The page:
Carrying on my recent obsession with seaports and their future for New Zealand, last week I sent a letter to the editor of the Upper Hutt Leader on CentrePort's expansion. I was responding to an earlier letter raising environmental concerns about the expansion:
CentrePort's response in last week's Leader was intriguing in its lack of justification for the dredging of Wellington Harbour. As well as the environmental concerns, ratepayers - as owners of CentrePort - should be concerned.CentrePort have a website explaining what they're planning on doing in Wellington's Harbour, appropriately called "The Big Picture". But there's nothing in The Big Picture that addresses the underlying message of the Ministry of Transport's future scenarios for container ports: there will be fewer ports visited by these mega ships, with smaller container ports relegated to "feeder" status. That includes CentrePort.
A recent Ministry of Transport report on the future of New Zealand's ports put forward a scenario where larger and larger container ships soon to be calling on New Zealand ports lead to fewer, bigger ports. CentrePort features in not one of the reports potential options, instead being relegated to a "feeder" port to the others.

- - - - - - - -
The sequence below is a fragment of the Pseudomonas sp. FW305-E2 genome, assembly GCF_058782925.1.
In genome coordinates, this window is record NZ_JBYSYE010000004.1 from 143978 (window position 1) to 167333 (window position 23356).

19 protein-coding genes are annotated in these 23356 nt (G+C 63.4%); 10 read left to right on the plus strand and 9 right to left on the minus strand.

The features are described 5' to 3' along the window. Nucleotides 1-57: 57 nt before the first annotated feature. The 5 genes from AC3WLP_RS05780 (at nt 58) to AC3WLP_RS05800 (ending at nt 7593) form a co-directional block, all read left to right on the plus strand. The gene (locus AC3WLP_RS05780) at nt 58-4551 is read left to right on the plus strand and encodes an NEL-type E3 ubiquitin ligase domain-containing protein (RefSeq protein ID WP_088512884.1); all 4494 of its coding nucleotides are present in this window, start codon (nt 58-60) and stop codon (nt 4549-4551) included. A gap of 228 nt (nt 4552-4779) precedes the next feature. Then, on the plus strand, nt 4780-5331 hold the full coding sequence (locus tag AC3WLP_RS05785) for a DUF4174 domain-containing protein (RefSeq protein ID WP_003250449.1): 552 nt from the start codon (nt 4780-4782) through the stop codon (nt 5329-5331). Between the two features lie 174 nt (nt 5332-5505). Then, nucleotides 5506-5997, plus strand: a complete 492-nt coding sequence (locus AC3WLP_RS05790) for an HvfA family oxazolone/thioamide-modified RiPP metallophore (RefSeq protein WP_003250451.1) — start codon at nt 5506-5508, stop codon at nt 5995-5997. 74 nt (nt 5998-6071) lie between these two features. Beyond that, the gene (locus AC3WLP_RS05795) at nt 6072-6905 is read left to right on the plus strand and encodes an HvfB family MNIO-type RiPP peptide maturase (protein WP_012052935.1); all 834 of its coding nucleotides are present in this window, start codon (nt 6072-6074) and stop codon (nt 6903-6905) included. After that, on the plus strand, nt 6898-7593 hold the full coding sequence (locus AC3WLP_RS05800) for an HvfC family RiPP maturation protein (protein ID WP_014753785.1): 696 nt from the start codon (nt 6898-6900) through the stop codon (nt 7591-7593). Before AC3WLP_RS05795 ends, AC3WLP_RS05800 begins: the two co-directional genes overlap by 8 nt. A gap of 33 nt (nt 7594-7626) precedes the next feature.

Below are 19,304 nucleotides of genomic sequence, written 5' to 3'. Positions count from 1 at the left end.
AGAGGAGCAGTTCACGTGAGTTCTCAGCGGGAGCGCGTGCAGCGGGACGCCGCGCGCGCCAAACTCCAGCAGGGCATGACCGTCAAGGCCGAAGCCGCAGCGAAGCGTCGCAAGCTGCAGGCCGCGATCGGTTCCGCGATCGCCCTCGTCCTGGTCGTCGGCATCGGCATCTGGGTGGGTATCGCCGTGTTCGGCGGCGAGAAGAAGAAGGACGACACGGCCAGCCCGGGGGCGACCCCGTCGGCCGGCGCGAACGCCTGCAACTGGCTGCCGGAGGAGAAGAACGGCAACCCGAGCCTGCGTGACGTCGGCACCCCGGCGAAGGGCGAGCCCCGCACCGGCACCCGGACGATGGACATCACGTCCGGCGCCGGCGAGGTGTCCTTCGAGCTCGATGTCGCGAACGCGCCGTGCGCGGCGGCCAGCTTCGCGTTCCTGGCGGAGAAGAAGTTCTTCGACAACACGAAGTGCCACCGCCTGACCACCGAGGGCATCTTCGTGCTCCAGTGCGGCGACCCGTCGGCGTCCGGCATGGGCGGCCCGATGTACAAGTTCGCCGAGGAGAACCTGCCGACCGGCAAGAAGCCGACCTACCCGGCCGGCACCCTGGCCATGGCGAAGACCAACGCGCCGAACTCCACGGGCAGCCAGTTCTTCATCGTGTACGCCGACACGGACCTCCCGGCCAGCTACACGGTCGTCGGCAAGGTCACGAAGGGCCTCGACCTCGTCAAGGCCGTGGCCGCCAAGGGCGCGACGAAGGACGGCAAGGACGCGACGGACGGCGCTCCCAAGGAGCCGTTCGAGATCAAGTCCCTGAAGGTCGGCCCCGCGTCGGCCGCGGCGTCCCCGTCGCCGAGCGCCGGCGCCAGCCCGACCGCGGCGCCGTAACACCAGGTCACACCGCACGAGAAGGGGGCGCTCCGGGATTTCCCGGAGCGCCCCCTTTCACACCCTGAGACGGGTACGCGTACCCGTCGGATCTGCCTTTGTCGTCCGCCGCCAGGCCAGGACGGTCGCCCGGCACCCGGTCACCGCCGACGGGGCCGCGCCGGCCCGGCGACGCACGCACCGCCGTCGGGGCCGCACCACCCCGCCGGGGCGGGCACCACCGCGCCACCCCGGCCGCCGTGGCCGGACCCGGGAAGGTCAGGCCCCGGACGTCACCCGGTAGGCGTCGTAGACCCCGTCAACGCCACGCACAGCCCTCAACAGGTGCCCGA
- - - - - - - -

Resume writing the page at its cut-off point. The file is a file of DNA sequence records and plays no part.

Meanwhile, two of the "hub" ports the report identifies are moving in on CentrePort's business. Ports of Auckland and Port of Napier are opening a new logistics hub in Longburn, south of Palmerston North. They plan to rail containers there to their own ports, in direct competition with CentrePort's services.
If the Ministry of Transport's report comes to pass, we could end up with an environmentally degraded harbour that is bypassed by the major shipping lines. CentrePort needs to make its case clearly for the dredging to ratepayers.